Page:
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HomeNewsEntertainment Partners 30th Anniversary: All in the Family

Entertainment Partners 30th Anniversary: All in the Family


Accounting may be numbers driven work, but it’s still work done by people who feel as well as think—something that Entertainment Partners has never forgotten.From its earliest days, the company has always treated its employees as family, creating an environment that has turned more than a few short-timers into lifelong employees.That was a tone set by the founders, especially Bob Draney, who brought integrity to both the accounting work and the way the company treated its employees and clients.”For me the best part of it has been the family atmosphere that’s always been there,” says Linda Howard, a veteran of nearly 23 years at the company and now its VP of payroll operations. “The previous owner, Bob, was like a father to me. He was here everyday working 20 hours a day, which we all did.”Draney and co-founder Jack Peterson retired in 2003, deciding that rather than selling the company to a third party, they would give the entire company to the employees through an employee stock-ownership plan. “They went to great pains and probably a lot more trouble than just selling the company to set up this employee stock ownership plan,” says account manager Charlie Ezelle, who’s been with the company for 29 of its 30 years. “We now all have interest in the company and in the company doing well and I’m real grateful about that.”The company was always a family-friendly place to work, but the conversion to employee ownership formalized the cultural values of the company and further invested employees in its success.”The concept is if you’re emotionally, physically and financially vested in the company, if you have a good situation or a bad situation, you have an opportunity to make it better rather than worrying about why the situation occurred,” says CEO and president Mark Goldstein. “That should translate into people adapting to change quicker or adapting to issues quicker.”The company has managed to maintain its family feel, even as it has continued to grow and expand. With more than 400 employees now on staff, it can be difficult to maintain that feeling and even more difficult to convince new hires that it’s not too good to be true.To counter that, the company makes an extra effort to be supportive of its employees through everything from benefits to special holiday gatherings and having at least once a month a celebratory event of some kind.The company also has served as a training ground or launching point for many production accountants, who leave EP to try their hands at other things. What’s always interesting is that so many decide to come back to working for EP.Entertainment Partners also has the distinction of having never laid off workers in its three decades in business. “When difficult financial decision need to be made, the average business mentality is to make cuts in the workforce,” say Ron Cogan, VP marketing. “That’s the last thing we would do here and I think people are so extremely aware of and grateful to that fact that we put our money where our mouth is as viewing our employees as our key asset.””I think the combination of all these things creates an environment where people really care about where they’re at and they care about doing good for the client,” Goldstein says.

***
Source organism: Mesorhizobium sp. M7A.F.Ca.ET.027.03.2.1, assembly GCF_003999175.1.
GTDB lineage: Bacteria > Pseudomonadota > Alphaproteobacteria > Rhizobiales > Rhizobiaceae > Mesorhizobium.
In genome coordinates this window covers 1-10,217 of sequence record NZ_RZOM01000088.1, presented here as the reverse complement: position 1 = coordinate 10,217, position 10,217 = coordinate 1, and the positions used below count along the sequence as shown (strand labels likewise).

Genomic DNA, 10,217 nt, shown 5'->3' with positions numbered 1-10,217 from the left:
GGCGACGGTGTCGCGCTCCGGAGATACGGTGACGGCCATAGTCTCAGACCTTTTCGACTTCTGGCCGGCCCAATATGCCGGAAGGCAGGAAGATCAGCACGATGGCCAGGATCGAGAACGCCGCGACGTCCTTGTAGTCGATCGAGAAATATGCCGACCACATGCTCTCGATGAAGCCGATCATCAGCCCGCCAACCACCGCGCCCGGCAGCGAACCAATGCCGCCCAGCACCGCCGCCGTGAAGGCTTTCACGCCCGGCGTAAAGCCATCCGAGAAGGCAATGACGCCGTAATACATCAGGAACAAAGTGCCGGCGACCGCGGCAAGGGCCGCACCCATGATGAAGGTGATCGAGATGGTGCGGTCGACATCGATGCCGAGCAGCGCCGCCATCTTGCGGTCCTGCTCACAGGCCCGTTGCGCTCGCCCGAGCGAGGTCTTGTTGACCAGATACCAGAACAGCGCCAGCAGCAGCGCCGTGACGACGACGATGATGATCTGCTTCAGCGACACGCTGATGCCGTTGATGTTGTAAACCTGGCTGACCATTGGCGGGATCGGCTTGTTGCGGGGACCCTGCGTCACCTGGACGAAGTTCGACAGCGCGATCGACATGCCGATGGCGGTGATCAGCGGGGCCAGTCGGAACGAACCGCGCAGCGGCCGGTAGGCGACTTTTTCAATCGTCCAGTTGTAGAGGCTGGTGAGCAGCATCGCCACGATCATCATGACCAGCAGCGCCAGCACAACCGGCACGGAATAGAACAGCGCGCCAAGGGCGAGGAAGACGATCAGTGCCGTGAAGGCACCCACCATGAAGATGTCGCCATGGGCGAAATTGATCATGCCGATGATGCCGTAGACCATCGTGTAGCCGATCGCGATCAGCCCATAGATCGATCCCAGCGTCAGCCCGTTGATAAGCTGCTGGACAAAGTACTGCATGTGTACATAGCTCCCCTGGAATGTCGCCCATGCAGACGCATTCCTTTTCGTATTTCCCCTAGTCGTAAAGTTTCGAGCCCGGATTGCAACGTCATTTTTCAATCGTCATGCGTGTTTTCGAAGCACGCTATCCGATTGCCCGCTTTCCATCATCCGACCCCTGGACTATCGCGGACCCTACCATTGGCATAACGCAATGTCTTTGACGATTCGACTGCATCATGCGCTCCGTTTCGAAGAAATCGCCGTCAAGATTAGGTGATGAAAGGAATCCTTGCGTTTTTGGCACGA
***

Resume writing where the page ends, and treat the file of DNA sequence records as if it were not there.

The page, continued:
Written by Tom McLean

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